The Microwork revolution
king’s audacious beliefs…singularity – free from the burden of work – 2045
create dignified work for everyone
imagine if we can facilitate that even deeper – so that people are also doing the thing they can’t not do..
Leila on makers.com 2012:
insight from her dad:
luxury is more ruthless than war
to achieve something in life, you have to be a little bit hungry
felt bureaucracy was getting in the way of reducing poverty
why do we keep taking people from their cultures…
work a computer can’t do but a human can
i would tell my 15 yr old self:
letter from Leila:
sama means equal
The voices of so many people I’d met in my travels formed a steady chorus in my mind: the best thing you can do to help us is to create dignified work in our communities.
I thought: outsourcing has made billionaires out of a few businessmen. Why not use the same model to provide a few dollars to the billions of people at the bottom of the pyramid?
I was inspired by the work of Muhammad Yunus, the founder of Grameen Bank, and his pioneering model of social business – the idea that you could create a business whose primary purpose was social or environmental impact, with profit taking a back seat.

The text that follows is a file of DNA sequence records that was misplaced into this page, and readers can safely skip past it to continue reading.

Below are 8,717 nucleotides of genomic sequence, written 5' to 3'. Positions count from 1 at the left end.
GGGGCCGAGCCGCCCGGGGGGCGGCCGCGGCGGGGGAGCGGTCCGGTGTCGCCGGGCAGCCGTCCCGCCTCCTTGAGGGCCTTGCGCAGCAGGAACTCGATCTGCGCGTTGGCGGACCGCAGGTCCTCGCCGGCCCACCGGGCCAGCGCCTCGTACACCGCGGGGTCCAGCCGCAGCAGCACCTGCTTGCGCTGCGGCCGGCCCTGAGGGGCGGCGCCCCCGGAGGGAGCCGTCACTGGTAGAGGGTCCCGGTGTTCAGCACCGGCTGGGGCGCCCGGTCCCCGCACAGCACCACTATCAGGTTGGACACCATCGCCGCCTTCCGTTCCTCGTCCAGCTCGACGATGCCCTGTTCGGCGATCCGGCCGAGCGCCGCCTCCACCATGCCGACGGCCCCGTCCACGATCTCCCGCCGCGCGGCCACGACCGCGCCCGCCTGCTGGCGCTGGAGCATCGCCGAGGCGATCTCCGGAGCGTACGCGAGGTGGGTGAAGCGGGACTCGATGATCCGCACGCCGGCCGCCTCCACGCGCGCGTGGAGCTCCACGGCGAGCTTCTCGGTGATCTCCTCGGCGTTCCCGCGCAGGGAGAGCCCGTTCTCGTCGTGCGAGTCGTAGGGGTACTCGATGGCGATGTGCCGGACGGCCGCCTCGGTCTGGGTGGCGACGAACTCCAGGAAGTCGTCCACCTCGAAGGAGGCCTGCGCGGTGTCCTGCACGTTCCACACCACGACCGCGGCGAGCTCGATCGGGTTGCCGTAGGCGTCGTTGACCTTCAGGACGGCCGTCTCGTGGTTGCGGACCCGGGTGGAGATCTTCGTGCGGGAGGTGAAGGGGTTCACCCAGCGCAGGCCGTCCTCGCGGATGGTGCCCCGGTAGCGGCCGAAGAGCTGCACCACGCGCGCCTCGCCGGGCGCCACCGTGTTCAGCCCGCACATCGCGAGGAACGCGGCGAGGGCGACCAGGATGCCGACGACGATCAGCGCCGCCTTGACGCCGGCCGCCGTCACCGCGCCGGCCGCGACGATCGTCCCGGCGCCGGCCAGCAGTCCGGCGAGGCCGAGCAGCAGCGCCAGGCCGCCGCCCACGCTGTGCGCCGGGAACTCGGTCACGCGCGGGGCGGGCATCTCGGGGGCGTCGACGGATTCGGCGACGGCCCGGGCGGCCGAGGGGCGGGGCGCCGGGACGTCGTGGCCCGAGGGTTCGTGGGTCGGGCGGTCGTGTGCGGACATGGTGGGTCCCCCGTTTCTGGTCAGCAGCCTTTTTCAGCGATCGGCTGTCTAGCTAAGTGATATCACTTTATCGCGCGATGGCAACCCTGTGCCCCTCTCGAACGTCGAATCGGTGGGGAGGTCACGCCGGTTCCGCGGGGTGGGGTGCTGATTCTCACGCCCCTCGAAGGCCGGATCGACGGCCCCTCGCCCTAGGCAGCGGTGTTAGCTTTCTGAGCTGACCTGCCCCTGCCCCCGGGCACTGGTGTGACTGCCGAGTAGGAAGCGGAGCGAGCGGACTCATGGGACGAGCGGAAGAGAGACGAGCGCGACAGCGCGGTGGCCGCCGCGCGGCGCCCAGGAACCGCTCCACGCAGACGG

Leila is founder of Samasource:
Leila Janah is the Founder and CEO of Samasource, a non-profit social business that gives digital work to impoverished people around the world.
She attended the California Academy of Mathematics and Science. She won a college scholarship at 16, but convinced them to let her spend it teaching in Ghana, and attended Harvard University, graduating in 2005 with a degree in African Development Studies. While at Harvard, she consulted to and authored papers for the World Bank’s Development Research Group and Ashoka on social and economic rights. Upon graduation, Janah worked as a management consultant with Katzenbach Partners …
In 2008, she launched Samasource (then called Market for Change), an idea that was inspired by her experiences at the World Bank and in field work in Mozambique, Senegal, and Rwanda while she attended Harvard.